The differential diagnosis is carried out with some forms of autoimmune hemolytic anemia occurring with intravascular hemolysis, kidney disease (with severe proteinuria), aplastic anemia, and lead intoxication. In severe anemia, transfusions of red blood cells washed with isotonic sodium chloride solution are indicated; for the prevention and treatment of thrombosis – anticoagulant therapy. With iron deficiency, iron preparations are prescribed. Tocopherol drugs are useful, as well as anabolic hormones (nerobol, retabolil).
Treatment of Paroxysmal Nocturnal Hemoglobinuria (Markiafava-Mikeli Disease)
Treatment of paroxysmal nocturnal hemoglobinuria is symptomatic, since there is no specific therapy. The main method of treatment for patients with paroxysmal nocturnal hemoglobinuria is transfusion of washed (at least 5 times) or thawed red blood cells, which, as a rule, are well tolerated by patients for a long time and do not cause isosensitization. Transfusions of freshly prepared whole blood or erythrocyte mass with a shelf life of less than 7 days are contraindicated due to the possibility of increased hemolysis, the development of hemoglobinuria crises due to the presence of leukocytes in these transfusion media, which leads to the formation of anti-leukocyte antibodies and activation of complement.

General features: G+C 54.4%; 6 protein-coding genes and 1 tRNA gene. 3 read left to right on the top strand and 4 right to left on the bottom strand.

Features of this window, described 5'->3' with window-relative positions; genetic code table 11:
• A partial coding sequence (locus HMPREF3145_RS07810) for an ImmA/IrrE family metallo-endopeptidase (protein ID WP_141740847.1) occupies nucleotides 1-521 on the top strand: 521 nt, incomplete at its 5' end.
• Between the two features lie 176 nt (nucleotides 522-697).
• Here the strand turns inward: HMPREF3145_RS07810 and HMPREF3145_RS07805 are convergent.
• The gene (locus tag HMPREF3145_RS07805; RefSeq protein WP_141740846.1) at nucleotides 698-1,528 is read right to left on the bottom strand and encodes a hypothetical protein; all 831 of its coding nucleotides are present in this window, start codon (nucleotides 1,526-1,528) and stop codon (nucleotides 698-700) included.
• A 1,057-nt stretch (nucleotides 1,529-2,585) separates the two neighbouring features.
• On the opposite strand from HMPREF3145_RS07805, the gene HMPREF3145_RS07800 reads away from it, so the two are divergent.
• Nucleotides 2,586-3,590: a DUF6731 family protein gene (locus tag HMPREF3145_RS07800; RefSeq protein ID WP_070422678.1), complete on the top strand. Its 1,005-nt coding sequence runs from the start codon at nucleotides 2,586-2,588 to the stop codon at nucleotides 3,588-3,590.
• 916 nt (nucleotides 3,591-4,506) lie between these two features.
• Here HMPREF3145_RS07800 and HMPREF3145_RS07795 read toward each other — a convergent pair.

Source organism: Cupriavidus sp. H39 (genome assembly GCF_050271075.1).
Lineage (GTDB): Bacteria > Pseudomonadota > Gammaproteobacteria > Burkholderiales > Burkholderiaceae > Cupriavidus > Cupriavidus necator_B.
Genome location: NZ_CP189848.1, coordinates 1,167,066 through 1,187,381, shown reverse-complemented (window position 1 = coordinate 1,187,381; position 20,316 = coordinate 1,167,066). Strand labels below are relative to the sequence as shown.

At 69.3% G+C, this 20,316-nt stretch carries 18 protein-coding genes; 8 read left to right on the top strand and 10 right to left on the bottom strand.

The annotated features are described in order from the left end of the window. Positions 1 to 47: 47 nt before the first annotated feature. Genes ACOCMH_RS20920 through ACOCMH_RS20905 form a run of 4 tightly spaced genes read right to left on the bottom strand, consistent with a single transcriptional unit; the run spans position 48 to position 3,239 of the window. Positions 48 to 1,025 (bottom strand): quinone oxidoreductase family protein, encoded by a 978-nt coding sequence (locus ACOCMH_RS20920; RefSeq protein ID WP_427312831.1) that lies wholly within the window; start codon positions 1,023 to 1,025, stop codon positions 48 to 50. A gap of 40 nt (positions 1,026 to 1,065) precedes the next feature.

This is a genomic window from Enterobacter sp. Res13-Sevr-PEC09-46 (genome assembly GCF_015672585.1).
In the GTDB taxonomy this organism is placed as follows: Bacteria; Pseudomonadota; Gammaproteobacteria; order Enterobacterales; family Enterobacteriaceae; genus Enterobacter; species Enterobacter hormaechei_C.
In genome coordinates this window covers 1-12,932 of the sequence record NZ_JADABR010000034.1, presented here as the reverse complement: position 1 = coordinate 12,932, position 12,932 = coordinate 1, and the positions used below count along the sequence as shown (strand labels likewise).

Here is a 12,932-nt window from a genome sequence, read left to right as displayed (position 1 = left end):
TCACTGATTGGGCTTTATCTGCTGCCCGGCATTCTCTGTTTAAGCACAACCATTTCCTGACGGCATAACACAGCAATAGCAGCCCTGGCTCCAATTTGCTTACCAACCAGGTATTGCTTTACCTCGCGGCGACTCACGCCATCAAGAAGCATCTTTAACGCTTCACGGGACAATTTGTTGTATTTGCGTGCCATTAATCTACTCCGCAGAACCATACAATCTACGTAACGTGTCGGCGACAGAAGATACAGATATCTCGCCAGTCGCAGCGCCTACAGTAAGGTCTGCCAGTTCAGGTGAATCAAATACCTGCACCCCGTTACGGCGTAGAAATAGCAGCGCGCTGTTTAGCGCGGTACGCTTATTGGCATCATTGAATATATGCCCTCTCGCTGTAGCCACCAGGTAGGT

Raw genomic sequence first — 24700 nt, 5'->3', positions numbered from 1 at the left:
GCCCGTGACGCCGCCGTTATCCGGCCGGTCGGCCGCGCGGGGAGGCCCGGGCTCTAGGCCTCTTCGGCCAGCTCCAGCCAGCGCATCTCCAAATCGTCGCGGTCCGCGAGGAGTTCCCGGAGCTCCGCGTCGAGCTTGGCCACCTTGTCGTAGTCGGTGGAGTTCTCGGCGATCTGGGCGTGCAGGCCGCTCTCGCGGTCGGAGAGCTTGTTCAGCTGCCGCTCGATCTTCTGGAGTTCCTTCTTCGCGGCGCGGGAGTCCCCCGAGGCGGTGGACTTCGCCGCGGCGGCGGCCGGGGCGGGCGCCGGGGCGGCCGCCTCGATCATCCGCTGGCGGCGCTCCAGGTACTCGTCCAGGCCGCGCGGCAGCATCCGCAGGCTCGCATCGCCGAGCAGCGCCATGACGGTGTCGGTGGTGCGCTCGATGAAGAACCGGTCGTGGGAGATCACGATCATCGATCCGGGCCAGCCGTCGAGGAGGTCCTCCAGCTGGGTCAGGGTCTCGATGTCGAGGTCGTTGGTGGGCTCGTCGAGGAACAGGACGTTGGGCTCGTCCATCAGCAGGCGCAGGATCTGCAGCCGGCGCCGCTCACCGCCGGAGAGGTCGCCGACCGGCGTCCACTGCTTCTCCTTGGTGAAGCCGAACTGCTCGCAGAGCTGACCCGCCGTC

The volume and frequency of transfusions depend on the condition of the patient, the severity of anemia, and the response to ongoing blood transfusion therapy. In patients with paroxysmal nocturnal hemoglobinuria with frequent transfusions, anti-erythrocyte and anti-leukocyte antibodies can be produced.